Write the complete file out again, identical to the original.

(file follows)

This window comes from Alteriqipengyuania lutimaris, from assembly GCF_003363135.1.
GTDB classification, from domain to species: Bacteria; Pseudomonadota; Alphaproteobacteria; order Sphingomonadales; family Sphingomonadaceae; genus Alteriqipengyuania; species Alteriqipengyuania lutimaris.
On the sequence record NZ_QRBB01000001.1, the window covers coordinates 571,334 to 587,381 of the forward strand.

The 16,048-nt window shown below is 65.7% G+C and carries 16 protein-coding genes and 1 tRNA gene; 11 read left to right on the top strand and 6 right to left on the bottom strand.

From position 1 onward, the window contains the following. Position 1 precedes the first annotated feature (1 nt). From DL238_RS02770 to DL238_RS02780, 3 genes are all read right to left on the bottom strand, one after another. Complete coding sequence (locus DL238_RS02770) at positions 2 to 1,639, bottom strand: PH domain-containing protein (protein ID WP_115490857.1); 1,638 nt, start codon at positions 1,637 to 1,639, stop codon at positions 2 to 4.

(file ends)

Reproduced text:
This window comes from Alteriqipengyuania lutimaris, from assembly GCF_003363135.1.
GTDB classification, from domain to species: Bacteria; Pseudomonadota; Alphaproteobacteria; order Sphingomonadales; family Sphingomonadaceae; genus Alteriqipengyuania; species Alteriqipengyuania lutimaris.
On the sequence record NZ_QRBB01000001.1, the window covers coordinates 571,334 to 587,381 of the forward strand.

The 16,048-nt window shown below is 65.7% G+C and carries 16 protein-coding genes and 1 tRNA gene; 11 read left to right on the top strand and 6 right to left on the bottom strand.

From position 1 onward, the window contains the following. Position 1 precedes the first annotated feature (1 nt). From DL238_RS02770 to DL238_RS02780, 3 genes are all read right to left on the bottom strand, one after another. Complete coding sequence (locus DL238_RS02770) at positions 2 to 1,639, bottom strand: PH domain-containing protein (protein ID WP_115490857.1); 1,638 nt, start codon at positions 1,637 to 1,639, stop codon at positions 2 to 4.